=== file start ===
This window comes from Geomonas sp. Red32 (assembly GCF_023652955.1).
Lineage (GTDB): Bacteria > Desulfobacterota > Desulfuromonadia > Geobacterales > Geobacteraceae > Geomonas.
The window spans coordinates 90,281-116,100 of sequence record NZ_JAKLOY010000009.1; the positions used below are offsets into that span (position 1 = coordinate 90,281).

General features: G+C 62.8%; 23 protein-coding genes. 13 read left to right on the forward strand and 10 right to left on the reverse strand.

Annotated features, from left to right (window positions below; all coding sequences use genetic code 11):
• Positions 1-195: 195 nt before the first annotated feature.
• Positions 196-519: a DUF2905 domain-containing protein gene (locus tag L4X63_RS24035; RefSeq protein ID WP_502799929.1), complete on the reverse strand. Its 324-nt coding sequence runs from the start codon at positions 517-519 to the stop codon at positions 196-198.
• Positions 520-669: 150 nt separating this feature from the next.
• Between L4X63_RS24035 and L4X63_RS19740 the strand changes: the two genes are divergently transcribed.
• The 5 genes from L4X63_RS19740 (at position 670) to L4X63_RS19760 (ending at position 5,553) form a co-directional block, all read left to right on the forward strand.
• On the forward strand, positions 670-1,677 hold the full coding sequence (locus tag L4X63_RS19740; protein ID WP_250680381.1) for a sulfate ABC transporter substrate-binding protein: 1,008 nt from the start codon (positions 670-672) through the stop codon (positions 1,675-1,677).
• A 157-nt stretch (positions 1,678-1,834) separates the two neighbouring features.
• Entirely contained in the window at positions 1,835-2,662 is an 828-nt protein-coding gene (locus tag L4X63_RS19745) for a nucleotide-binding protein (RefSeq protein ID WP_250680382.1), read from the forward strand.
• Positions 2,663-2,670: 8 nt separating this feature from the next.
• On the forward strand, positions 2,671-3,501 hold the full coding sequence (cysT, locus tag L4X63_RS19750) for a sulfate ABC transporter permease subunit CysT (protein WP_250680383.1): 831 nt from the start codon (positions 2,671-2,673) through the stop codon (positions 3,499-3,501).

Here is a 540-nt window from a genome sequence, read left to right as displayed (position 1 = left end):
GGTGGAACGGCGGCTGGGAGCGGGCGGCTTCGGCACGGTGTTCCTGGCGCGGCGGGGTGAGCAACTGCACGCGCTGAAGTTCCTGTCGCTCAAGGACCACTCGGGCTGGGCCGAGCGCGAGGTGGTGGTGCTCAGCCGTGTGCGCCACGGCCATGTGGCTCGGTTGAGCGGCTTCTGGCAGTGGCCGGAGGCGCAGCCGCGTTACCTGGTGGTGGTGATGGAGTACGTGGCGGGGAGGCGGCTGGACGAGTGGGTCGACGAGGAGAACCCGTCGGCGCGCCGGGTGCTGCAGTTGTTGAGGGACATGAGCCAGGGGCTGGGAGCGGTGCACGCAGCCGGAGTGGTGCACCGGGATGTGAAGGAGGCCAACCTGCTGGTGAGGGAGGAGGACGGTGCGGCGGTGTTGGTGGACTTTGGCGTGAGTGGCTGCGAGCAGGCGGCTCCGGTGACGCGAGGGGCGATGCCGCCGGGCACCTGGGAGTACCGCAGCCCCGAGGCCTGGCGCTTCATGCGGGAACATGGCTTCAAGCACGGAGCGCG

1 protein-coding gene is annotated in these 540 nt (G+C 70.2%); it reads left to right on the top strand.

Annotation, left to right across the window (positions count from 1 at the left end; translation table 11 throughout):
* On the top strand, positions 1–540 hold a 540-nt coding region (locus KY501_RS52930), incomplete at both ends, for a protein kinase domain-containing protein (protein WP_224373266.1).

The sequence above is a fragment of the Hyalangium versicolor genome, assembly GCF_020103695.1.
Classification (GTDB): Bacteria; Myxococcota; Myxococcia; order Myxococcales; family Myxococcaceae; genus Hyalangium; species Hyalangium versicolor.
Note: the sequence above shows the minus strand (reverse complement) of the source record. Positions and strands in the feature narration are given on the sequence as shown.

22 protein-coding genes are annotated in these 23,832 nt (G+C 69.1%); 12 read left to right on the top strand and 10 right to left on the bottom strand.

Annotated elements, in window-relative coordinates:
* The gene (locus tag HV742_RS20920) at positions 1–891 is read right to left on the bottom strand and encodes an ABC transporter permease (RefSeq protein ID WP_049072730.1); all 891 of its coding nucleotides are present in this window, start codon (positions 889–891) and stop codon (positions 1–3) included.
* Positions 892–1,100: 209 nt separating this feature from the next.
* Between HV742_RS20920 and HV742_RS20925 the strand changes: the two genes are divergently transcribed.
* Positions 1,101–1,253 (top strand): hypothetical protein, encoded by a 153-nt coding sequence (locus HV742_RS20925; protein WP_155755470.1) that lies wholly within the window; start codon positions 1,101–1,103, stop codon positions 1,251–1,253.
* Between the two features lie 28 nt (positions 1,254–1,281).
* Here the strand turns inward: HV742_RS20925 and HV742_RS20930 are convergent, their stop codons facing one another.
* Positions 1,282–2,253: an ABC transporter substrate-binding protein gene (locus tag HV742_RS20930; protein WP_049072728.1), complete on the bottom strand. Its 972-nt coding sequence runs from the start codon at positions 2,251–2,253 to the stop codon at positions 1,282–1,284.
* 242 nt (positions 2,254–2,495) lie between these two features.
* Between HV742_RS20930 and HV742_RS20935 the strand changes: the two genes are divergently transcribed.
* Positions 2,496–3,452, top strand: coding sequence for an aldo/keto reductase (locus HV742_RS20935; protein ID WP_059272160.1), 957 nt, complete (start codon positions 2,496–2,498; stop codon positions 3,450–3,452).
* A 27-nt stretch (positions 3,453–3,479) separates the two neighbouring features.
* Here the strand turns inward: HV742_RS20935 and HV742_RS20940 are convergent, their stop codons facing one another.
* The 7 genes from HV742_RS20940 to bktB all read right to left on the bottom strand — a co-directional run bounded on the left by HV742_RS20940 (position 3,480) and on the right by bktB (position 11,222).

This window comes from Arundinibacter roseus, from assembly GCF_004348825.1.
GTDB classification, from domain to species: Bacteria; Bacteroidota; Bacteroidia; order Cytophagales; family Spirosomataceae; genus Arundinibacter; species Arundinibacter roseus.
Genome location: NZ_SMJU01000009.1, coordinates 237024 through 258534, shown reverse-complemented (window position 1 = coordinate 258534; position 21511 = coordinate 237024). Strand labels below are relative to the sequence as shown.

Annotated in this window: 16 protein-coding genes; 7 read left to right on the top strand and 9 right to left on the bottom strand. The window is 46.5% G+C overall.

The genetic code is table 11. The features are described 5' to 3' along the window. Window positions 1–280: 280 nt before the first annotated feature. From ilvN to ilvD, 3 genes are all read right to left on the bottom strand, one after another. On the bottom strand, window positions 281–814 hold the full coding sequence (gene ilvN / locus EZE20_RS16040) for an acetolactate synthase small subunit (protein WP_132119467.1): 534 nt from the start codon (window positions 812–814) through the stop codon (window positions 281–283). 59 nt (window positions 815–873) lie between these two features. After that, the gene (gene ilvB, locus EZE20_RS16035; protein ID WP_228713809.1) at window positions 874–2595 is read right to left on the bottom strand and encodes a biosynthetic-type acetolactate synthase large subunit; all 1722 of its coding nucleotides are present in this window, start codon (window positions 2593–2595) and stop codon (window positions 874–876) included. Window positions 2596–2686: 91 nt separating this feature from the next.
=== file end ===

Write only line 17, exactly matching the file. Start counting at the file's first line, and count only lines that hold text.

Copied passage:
GGTGGAACGGCGGCTGGGAGCGGGCGGCTTCGGCACGGTGTTCCTGGCGCGGCGGGGTGAGCAACTGCACGCGCTGAAGTTCCTGTCGCTCAAGGACCACTCGGGCTGGGCCGAGCGCGAGGTGGTGGTGCTCAGCCGTGTGCGCCACGGCCATGTGGCTCGGTTGAGCGGCTTCTGGCAGTGGCCGGAGGCGCAGCCGCGTTACCTGGTGGTGGTGATGGAGTACGTGGCGGGGAGGCGGCTGGACGAGTGGGTCGACGAGGAGAACCCGTCGGCGCGCCGGGTGCTGCAGTTGTTGAGGGACATGAGCCAGGGGCTGGGAGCGGTGCACGCAGCCGGAGTGGTGCACCGGGATGTGAAGGAGGCCAACCTGCTGGTGAGGGAGGAGGACGGTGCGGCGGTGTTGGTGGACTTTGGCGTGAGTGGCTGCGAGCAGGCGGCTCCGGTGACGCGAGGGGCGATGCCGCCGGGCACCTGGGAGTACCGCAGCCCCGAGGCCTGGCGCTTCATGCGGGAACATGGCTTCAAGCACGGAGCGCG